LMR400 or RG8 or ???

Discussion in 'General Technical Questions and Answers' started by KC2UYZ, Apr 4, 2009.

Thread Status:
Not open for further replies.
ad: L-HROutlet
ad: l-rl
ad: Left-3
ad: MessiPaoloni-1
ad: Left-2
ad: Subscribe
ad: K5AB-Elect-1
ad: L-MFJ
  1. KM3F

    KM3F Ham Member QRZ Page

    If you intend to get into serious weak signal work on SSB and EME at 6m and above, get the best you can afford for loss per 100 feet....and...... the connectors can be an issue depending on how serious you become.
    My experience is that PL259 UHF hardware is not the best to use above 6m.
    The next level is type N connectors for any coax, semi hard and hard line.
    This hardware is much more expensive than the UHF types, so do yourself a favor and get the best installation the first time so you don't have to redue it it later.
    UHF hardware does not keep the impedence match at each connection point such that when you look as VSWR you are looking at a large sum of all the disruptions in the transmission line besides the line loss.
    Switching antennas at the far end of a single transmission line also demands the best antenna relays you can get hold of.
    I have been experimenting with all this on temp antenna installations and see all the issues that contribute to a good system and what it cost to install tbe best system to meet my needs.
    I have been advised by many people that LMR 400 would be good enough but that is their position not mine. I will be going with LMR 600 or more likely larger Heliax line very shortly for up to 70 cm permant installation.
    Remember that 3db loss per 100' at 400 mhz is half your transmit power waisted as well as recieve sensitivity.
     
    Last edited: Apr 5, 2009
  2. K9KJM

    K9KJM Ham Member QRZ Page

    As already pointed out, Choice of coax depends on a number of factors.

    For HF, Most any coax will do. RG 213 is generally considered the "Cadillac" of coax for HF, Something like Belden RG 8X works just fine on HF for a 100 foot run. (RG 213 type is LOTS "tougher" than foam filled LMR 400. You could run RG 213 over with a truck and not have a problem!)

    There are several types of Times LMR 400, Solid center conductor (.79 cents a foot in short lengths) And "Ultraflex" for going around rotors, etc.

    While some "Clone" types might be OK, I dont see much of a reason to take the chance. If you buy the real thing, TIMES LMR 400 in a bulk spool of 500 feet from one of the distributors, You can get it for as low as in the .50 cents per foot range............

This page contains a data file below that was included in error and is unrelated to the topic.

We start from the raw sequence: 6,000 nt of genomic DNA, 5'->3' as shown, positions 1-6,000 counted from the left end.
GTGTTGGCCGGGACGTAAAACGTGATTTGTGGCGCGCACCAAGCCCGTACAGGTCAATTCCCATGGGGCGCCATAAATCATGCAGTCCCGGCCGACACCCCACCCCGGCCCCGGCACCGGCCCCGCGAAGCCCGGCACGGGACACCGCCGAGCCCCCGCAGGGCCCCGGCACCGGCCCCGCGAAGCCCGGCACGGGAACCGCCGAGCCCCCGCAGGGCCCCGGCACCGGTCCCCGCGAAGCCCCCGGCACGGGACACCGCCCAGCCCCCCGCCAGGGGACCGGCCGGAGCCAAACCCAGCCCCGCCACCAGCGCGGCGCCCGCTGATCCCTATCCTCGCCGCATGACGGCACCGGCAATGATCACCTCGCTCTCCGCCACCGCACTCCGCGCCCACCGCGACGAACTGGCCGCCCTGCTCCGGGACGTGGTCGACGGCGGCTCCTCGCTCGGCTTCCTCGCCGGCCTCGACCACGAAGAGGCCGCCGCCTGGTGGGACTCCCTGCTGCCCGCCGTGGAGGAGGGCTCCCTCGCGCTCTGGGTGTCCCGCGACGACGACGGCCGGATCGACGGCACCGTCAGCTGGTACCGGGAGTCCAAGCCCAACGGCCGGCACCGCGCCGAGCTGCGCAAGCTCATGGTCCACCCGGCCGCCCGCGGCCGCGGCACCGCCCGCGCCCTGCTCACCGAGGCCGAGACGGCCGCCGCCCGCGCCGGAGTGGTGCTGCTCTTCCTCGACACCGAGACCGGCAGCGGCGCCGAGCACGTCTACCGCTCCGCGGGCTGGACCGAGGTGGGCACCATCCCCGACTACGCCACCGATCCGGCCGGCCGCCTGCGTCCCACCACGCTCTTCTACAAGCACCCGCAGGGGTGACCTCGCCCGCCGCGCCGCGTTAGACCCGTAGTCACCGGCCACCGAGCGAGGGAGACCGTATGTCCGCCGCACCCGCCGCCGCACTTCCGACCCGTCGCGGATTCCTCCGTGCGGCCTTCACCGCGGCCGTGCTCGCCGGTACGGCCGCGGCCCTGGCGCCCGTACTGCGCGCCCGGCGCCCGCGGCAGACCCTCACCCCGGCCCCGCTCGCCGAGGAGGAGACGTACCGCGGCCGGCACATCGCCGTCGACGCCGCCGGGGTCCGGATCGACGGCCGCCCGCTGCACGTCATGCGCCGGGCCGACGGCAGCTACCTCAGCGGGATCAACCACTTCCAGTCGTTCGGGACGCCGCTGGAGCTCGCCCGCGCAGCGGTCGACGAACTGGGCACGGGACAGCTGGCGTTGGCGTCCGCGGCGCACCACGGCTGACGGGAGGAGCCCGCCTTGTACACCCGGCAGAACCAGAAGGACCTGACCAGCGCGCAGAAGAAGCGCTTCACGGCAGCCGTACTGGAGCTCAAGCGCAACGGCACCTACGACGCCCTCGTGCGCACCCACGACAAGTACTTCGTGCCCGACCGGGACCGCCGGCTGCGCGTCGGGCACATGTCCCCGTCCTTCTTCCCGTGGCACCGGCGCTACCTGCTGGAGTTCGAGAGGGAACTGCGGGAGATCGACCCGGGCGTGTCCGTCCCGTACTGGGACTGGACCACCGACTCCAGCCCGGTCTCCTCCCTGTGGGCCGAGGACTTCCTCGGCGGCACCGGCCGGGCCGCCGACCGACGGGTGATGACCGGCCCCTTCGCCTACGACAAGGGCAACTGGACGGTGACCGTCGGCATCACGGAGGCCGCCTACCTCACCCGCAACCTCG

LMR 600 IS good coax, BUT the price of the connectors is high. A person is really MUCH further off just getting the REAL thing, Something like a roll of good used Andrew LDF5-50A 7/8" Heliax (Or similar) good used at a swapfest for LESS money than new LMR 600 would cost! IF you need to run longer than the 70 or so feet that LMR 400 is good for at UHF..........
     
  3. K3DAV

    K3DAV Ham Member QRZ Page

    Only one slight difference.

    I have 3 antennas. 2 of them are fed with Times Microwave LMR-400. The 3rd is fed with the generic that I got from a friend.

    The only difference I could see between them is, the foil wrap around the foam on the Times Microwave was molded directly to the foam insulation. You would have to slice it with a knife and shave it off to remove it. However, with the generic 400, the foil was just wrapped onto the foam and could easily be unwrapped and removed. Other than that, they were identical.

    As the rest of these guys have said, on HF it will work with any fair to good coax. But for 2 meters and up, the Times Microwave LMR-400 is the next best thing to hard-line. The solid copper center conductor, and the foil molded to the foam assures a "close enough" to 100% shielding. The loose wrapped foil on the generic 400 may or may not have a small effect on the amount of shielding. But the difference will be barely noticable at best.

    The only thing to be careful about with LMR-400 is not bending it too tightly. It will make a kink you can't remove. For myself, I would rather spend the few extra pennies for the Times Microwave LMR-400. But to each his own.

    Good luck.
     
  4. KC2UYZ

    KC2UYZ Ham Member QRZ Page

    Hey thanks....but someone here said LMR400 has a solid aluminum core flashed with copper. Which is correct?
     
  5. KC8VWM

    KC8VWM Ham Member QRZ Page

    Don't need to focus on whether the "core" is solid copper or not because it is the "skin effect" of such a conductor that really matters. The bulk of the conductor merely relates to the conductors power handling capabilities.

    In addition there are better transmission lines than LMR 400 that are "closer" to hardline in terms of reduced line loss specifications. For example LMR 600 etc..

    My Best, Charles - KC8VWM
     
    Last edited: Apr 6, 2009
  6. K7JEM

    K7JEM Ham Member QRZ Page

    It is AL with a copper coating. It makes it much lighter than a solid copper center, with similar attenuation, due to skin effect (as noted).

    Joe
     
  7. KC2UYZ

    KC2UYZ Ham Member QRZ Page

    Thanks Joe and Charles. Much appreciated.
     
  8. K3DAV

    K3DAV Ham Member QRZ Page

    ooops

    Sorry ZIFF, my bad. It is aluminum with copper flashing. It's still the best bang for the bucks. Thanks for the correction guys.
     
  9. K9KJM

    K9KJM Ham Member QRZ Page

    TIMES LMR 400 is made in several different versions. The plain (cheapest) version has a solid aluminum center conductor that is copper clad. Works great for all but an installation that needs constant flexing. (Like around a rotor) TIMES LMR 400 "Ultra Flex" has a stranded copper center conductor, (And costs more)
     
  10. N1JBS

    N1JBS Ham Member QRZ Page

    Putting connectors on Lmr-400 is no harder than regular Rg8/u if you have a Sharp Knife.
     
Thread Status:
Not open for further replies.

Share This Page